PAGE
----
Oh Shadow-eater who comes from the cave, I have not stolen.
Oh Lion Twins who some from Heaven, I have not trimmed the measure.
Oh Cave-dweller who comes from the west, I have not sulked.
Oh Backward-faced one who comes from the pit, I have not copulated with a boy.
Oh High of Head who comes from the cave, I have not wanted more than I had.
'I have not mistreated cattle, I have not sinned in the place of truth, I have not deleted the loaves of the Gods; I have not eaten the cakes of the dead, I have not held back water in its season, I have not quenched a needed fire . . .'
And there were prayers to the heart itself (both hearts the haty and the ib - the Egyptians had separate names for the emotional and physical hearts) asking it not to lie about you, or get you into trouble:
'Oh my heart of my mother
Oh my heart of my mother
Oh my heart of my being
Do not rise up against me as a witness
Do not oppose me in the tribunal
Do not rebel against me before the guardians of the scales . . . '
Here is the Psychostasia of Hunefer - heart on the left, feather of truth on the right, Thoth commanding the proceedings, Ammit lurking:
which led directly to this sort of thing: St Michael weighing a soul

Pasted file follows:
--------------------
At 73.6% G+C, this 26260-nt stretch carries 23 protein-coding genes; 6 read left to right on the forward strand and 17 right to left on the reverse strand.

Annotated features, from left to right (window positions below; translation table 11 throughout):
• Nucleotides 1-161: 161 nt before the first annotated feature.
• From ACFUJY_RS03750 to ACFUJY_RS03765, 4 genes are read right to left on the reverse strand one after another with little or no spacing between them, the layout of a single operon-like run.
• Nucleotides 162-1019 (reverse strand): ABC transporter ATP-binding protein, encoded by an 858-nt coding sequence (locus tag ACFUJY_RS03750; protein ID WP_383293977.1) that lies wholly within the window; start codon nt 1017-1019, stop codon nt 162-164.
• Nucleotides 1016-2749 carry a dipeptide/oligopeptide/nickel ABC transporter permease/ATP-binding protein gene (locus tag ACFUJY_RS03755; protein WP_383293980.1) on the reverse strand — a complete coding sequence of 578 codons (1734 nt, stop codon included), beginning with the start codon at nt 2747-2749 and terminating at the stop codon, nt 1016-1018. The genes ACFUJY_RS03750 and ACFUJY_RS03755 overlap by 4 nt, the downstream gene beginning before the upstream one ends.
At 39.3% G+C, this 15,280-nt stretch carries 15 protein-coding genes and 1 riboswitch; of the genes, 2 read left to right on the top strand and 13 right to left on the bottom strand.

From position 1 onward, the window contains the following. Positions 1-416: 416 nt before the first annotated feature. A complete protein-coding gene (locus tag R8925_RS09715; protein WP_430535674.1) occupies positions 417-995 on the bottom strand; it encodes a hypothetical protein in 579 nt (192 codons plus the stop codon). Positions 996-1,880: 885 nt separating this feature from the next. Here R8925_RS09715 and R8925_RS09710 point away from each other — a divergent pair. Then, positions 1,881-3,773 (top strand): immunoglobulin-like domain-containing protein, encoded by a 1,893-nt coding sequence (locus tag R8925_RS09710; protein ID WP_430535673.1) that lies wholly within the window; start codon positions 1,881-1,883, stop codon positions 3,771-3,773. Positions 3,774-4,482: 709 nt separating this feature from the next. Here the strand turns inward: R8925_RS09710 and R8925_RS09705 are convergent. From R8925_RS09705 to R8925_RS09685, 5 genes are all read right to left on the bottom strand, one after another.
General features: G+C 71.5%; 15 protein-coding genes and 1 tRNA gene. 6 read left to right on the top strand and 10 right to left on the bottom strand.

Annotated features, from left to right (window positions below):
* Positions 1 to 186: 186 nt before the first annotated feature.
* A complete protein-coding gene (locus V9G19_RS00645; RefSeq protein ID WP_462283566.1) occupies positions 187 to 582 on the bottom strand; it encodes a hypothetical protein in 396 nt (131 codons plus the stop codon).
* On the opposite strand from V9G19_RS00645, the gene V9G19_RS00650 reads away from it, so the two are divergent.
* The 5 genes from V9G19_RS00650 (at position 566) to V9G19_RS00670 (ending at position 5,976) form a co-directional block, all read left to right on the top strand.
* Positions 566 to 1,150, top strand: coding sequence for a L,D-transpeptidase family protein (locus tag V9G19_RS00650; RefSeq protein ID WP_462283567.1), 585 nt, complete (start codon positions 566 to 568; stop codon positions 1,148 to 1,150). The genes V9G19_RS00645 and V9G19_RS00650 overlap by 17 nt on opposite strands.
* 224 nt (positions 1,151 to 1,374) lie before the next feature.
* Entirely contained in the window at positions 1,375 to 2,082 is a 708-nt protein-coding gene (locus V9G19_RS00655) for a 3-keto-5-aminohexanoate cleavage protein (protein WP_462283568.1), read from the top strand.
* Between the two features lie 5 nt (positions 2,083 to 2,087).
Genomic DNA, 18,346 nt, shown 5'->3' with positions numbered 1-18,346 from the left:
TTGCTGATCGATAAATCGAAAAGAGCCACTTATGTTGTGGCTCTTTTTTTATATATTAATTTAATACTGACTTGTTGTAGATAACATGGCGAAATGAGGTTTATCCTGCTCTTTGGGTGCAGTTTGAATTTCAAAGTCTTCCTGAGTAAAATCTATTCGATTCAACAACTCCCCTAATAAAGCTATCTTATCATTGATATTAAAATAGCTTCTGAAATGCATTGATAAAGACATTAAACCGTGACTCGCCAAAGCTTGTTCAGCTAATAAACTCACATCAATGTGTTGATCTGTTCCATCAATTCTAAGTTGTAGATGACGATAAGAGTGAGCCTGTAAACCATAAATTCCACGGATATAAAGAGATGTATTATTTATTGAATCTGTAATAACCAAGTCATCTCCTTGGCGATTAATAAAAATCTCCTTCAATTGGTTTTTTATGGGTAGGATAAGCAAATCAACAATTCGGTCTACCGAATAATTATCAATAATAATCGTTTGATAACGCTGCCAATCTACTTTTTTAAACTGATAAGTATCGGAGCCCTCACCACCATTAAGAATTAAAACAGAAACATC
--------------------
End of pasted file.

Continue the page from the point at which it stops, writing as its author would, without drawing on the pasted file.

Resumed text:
(depicted here by Hans Holbein the Younger)
I had an entire chapter on the pre-biblical origins of Country and Western lyrics, with a section on Hank Williams's Your Cheatin' Heart - 'Your cheating heart will make you weep, you'll cry and cry and try to sleep, but sleep won't come, the whole night through - Your cheating heart, will tell on you . . . ' You can't tell me that's not about Osiris.
The ancient Egyptian and Babylonian reverence for the heart swanned through the Old Testament into Judaism and Christianity; segued into Islam (where the heart must be clean and pure as glass to reflect God back at himself - god lives in a clean heart - cue Blondie, Heart of Glass - and here is a heart of glass, full of animals, with Jesus holding it up (while spurting blood from his heart into a cup - the original suit in cards, which became Hearts, was Cups, as in Tarot and the old Italian Scopa cards):
and cue also this - a dear little Jesus sweeping all the evils out of a cosy clean heart: